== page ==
Which in turn lead me to this wiki page and this wiki page

That last page mentions these settings for tuning the GC to maximize Solr performance:

JVM_OPTS=" \
-XX:+UseG1GC \
-XX:+PerfDisableSharedMem \
-XX:+ParallelRefProcEnabled \
-XX:G1HeapRegionSize=8m \
-XX:MaxGCPauseMillis=250 \
-XX:InitiatingHeapOccupancyPercent=75 \
-XX:+UseLargePages \
-XX:+AggressiveOpts \
"

This is info I can use. So, I tried those OPTS in our Tomcat server’s setenv.sh script:

export CATALINA_OPTS="$CATALINA_OPTS -XX:+UseG1GC"

# suggestion from http://stackoverflow.com/questions/5839359/java-lang-outofmemoryerror-gc-overhead-limit-exceeded
# and here https://plumbr.eu/outofmemoryerror/gc-overhead-limit-exceeded
# though, really, we ought to figure out where the memory leak is a some point...
export CATALINA_OPTS="$CATALINA_OPTS -XX:-UseGCOverheadLimit"

# This is interpreted as a hint to the garbage collector that pause times
# of <nnn> milliseconds or less are desired. The garbage collector will
# adjust the  Java heap size and other garbage collection related parameters
# in an attempt to keep garbage collection pauses shorter than <nnn> milliseconds.
# http://java.sun.com/docs/hotspot/gc5.0/ergo5.html
export CATALINA_OPTS="$CATALINA_OPTS -XX:MaxGCPauseMillis=250"

# A hint to the virtual machine that it.s desirable that not more than:
# 1 / (1 + GCTimeRation) of the application execution time be spent in
# the garbage collector.
# http://themindstorms.wordpress.com/2009/01/21/advanced-jvm-tuning-for-low-pause/
export CATALINA_OPTS="$CATALINA_OPTS -XX:GCTimeRatio=9"

# more tweaks for Solr performance optimization, from
# http://wiki.apache.org/solr/ShawnHeisey
export CATALINA_OPTS="$CATALINA_OPTS -XX:+PerfDisableSharedMem"
export CATALINA_OPTS="$CATALINA_OPTS -XX:+ParallelRefProcEnabled"
export CATALINA_OPTS="$CATALINA_OPTS -XX:G1HeapRegionSize=8m"
export CATALINA_OPTS="$CATALINA_OPTS -XX:InitiatingHeapOccupancyPercent=75"
export CATALINA_OPTS="$CATALINA_OPTS -XX:+UseLargePages"
export CATALINA_OPTS="$CATALINA_OPTS -XX:+AggressiveOpts"

And… so far… so good. I can see we are having far fewer big GC events by watching our system profiler. We are having many more small GC events.

Today, I’ve been playing a bit more with Miller, spefically grouping and sorting, so I can get a more fine-grained picture of query response, with the tuning noted above in place.

for f in solr.log; do echo "Processing $f..."; grep search $f | sed 's/.*} //' | \
mlr --repifs --ifs space stats1 -a min,mode,mean,stddev,max -f QTime -g hits then sort -nr hits; echo; echo; done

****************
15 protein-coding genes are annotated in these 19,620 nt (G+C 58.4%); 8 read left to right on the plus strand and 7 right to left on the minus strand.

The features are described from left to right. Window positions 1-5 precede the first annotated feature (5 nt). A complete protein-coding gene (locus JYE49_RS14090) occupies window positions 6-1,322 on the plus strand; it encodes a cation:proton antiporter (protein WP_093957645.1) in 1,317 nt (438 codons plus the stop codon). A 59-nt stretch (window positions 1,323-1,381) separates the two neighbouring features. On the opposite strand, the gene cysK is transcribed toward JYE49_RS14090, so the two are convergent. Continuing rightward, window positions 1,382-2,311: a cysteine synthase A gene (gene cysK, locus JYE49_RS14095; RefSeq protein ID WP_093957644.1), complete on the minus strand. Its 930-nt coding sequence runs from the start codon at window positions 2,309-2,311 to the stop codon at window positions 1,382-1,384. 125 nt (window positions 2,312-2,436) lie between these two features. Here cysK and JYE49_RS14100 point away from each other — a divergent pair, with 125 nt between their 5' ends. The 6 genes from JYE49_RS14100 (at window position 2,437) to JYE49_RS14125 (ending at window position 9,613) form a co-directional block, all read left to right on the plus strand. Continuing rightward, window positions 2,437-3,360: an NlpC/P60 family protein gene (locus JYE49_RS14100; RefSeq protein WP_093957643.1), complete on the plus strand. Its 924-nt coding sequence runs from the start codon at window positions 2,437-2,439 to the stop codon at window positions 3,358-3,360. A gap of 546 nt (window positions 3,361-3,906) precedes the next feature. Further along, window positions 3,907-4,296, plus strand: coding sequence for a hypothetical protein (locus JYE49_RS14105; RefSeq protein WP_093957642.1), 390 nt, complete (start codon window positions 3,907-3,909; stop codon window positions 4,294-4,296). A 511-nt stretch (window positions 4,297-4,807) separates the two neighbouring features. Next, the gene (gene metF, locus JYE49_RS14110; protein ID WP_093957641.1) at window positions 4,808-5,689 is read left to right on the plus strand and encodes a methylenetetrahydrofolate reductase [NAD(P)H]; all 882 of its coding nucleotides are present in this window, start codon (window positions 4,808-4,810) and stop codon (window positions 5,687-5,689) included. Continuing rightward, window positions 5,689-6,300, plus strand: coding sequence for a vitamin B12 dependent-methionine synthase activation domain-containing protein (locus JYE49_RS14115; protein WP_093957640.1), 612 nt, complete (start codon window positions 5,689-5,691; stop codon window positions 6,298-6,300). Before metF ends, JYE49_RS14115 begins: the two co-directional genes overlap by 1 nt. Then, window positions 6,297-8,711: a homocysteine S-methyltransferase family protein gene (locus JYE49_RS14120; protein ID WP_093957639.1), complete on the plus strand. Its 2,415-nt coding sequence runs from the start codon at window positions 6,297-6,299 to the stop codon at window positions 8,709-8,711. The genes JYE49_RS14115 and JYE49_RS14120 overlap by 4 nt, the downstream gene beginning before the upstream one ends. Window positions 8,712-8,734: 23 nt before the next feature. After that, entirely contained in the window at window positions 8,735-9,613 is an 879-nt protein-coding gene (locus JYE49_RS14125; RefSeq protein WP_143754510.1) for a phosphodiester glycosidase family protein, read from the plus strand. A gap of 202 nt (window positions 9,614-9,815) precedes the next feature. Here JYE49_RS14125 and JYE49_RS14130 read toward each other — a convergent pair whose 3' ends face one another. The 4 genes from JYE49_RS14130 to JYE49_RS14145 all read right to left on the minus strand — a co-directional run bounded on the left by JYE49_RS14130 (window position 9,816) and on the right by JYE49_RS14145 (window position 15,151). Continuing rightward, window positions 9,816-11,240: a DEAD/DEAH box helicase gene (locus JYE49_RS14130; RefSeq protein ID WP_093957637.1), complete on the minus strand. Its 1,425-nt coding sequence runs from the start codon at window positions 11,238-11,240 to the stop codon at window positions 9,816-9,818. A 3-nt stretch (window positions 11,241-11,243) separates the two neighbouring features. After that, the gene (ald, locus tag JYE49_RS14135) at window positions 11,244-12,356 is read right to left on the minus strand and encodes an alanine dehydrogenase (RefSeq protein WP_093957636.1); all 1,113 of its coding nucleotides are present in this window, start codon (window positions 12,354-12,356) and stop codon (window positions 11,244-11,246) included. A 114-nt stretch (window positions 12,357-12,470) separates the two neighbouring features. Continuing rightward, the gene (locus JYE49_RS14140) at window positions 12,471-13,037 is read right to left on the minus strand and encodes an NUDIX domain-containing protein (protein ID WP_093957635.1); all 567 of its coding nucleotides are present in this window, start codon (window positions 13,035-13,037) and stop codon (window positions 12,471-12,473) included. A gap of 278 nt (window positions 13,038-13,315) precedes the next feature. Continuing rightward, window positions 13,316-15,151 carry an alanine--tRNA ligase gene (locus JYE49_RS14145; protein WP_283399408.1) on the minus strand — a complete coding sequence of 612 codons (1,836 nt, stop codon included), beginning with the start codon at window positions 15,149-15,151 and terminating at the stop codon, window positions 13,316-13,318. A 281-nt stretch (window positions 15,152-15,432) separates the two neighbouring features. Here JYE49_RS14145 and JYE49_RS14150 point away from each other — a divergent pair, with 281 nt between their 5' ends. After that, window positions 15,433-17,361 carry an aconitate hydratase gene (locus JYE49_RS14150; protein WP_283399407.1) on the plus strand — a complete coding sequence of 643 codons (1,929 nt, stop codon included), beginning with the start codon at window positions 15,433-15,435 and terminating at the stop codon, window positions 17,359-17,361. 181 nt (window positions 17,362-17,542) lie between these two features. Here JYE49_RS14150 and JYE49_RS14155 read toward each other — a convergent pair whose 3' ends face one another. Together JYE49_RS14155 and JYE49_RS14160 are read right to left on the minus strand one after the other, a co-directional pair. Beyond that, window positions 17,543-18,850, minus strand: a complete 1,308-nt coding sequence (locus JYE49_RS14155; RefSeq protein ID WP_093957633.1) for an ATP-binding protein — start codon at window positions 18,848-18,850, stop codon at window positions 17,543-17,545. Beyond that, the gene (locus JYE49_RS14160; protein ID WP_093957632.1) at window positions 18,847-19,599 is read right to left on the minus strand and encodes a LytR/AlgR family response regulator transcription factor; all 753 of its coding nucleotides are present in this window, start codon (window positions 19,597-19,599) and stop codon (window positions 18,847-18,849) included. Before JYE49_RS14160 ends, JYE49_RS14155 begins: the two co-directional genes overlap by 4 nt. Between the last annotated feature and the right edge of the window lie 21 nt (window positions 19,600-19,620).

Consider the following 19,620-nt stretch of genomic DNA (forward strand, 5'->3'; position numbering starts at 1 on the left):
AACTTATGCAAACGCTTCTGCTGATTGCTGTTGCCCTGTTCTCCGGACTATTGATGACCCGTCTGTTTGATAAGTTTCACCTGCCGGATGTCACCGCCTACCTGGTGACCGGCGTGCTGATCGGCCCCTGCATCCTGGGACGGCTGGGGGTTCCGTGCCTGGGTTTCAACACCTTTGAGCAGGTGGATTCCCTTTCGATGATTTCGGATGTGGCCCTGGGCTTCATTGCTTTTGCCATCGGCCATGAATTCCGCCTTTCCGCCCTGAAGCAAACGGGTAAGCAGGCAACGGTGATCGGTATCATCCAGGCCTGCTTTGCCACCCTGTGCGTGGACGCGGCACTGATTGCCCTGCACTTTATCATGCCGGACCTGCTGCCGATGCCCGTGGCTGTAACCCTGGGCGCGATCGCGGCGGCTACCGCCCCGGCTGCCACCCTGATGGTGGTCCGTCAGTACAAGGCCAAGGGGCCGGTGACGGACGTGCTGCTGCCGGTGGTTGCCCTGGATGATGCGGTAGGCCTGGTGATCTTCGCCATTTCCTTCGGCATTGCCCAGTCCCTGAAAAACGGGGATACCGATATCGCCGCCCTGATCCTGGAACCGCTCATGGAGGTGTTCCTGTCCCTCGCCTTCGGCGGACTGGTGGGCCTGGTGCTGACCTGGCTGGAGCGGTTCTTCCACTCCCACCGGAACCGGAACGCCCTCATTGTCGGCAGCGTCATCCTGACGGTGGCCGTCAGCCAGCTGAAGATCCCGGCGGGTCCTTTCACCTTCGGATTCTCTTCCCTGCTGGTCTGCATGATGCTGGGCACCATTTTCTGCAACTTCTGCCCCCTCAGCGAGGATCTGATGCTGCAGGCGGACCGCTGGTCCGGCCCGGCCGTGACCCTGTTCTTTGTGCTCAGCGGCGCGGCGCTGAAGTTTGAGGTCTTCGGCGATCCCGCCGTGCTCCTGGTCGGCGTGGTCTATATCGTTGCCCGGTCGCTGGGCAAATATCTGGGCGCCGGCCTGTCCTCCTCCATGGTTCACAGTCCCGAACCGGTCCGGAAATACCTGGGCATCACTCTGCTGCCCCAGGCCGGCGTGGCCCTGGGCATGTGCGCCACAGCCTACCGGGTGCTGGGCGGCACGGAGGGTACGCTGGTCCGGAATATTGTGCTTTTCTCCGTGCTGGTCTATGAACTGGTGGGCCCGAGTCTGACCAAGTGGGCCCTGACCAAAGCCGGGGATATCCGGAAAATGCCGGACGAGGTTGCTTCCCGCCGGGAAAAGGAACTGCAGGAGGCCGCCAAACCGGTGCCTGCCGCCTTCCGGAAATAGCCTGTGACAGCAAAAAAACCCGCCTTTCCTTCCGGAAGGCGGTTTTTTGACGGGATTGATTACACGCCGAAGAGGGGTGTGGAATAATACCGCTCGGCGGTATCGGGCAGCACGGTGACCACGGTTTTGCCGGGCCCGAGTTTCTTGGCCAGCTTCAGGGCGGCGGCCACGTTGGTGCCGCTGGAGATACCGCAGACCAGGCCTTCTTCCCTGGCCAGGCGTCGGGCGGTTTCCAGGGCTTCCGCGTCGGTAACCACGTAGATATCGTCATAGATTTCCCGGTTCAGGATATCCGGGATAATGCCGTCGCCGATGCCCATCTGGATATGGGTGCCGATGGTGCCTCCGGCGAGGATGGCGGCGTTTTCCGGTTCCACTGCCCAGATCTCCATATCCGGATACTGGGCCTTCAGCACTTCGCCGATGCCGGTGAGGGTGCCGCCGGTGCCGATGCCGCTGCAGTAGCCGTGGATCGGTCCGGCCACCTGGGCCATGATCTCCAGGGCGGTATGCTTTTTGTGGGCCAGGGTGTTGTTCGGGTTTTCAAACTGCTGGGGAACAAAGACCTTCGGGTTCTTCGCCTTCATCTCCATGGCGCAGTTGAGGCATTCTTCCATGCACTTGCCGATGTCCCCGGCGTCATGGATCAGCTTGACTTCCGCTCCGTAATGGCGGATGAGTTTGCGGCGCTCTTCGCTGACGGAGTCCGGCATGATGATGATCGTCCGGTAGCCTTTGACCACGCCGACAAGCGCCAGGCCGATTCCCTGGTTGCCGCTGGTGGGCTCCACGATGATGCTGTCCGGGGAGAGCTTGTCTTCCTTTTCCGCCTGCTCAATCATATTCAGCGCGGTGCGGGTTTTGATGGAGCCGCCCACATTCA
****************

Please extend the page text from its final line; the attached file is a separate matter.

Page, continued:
Which gets me lots of info like this (grouping by hits, reverse-sorting by hits):

hits=18383,QTime_min=5.000000,QTime_mode=5,QTime_mean=5.000000,QTime_stddev=,QTime_max=5.000000
hits=18283,QTime_min=3.000000,QTime_mode=8,QTime_mean=40.402174,QTime_stddev=42.019111,QTime_max=137.000000
hits=18282,QTime_min=2.000000,QTime_mode=6,QTime_mean=18.181592,QTime_stddev=41.169189,QTime_max=577.000000
hits=17403,QTime_min=6.000000,QTime_mode=184,QTime_mean=501.666667,QTime_stddev=816.713577,QTime_max=2068.000000
hits=17043,QTime_min=1.000000,QTime_mode=4,QTime_mean=3.711864,QTime_stddev=1.712538,QTime_max=9.000000
hits=17042,QTime_min=1.000000,QTime_mode=2,QTime_mean=2.278986,QTime_stddev=1.984960,QTime_max=29.000000
hits=17025,QTime_min=1.000000,QTime_mode=2,QTime_mean=3.378571,QTime_stddev=1.990871,QTime_max=11.000000
hits=17024,QTime_min=1.000000,QTime_mode=2,QTime_mean=2.060000,QTime_stddev=1.228379,QTime_max=14.000000
hits=15436,QTime_min=2.000000,QTime_mode=3,QTime_mean=20.684211,QTime_stddev=40.519906,QTime_max=235.000000
hits=14999,QTime_min=5.000000,QTime_mode=6,QTime_mean=8.500000,QTime_stddev=5.686241,QTime_max=17.000000
hits=14878,QTime_min=4.000000,QTime_mode=5,QTime_mean=18.888889,QTime_stddev=25.852681,QTime_max=78.000000
hits=14868,QTime_min=3.000000,QTime_mode=3,QTime_mean=3.750000,QTime_stddev=1.164965,QTime_max=6.000000
hits=11165,QTime_min=7.000000,QTime_mode=7,QTime_mean=490.000000,QTime_stddev=667.476142,QTime_max=1533.000000

I can then see that there might be certain queries that are taking an unusually long time (mode of 184, minimum of 6). I will see if I can find out what that query is and why it’s taking so long.

Oh, I should note that John Kerl, the developer of Miller, is right now asking for people to make suggestions for his FAQ page. Miller is awesome, if you have a text parsing or data analysis task you think Miller might be just the tool for, post your challenge to that issue. Someone might help you answer your question.

10/28/2015 UPDATE: it was brought to my attention that the Lucene folks have posted a rather amusing warning against using the G1GC garbage collector and similarly, the Elastic Search folks have done the same (though it’s likely just an echo of the Lucene warning). Now, I don’t know what to make of this, but I do know that search performance has measurably increased since switching to the G1GC. For now, I think I will choose to quietly worry.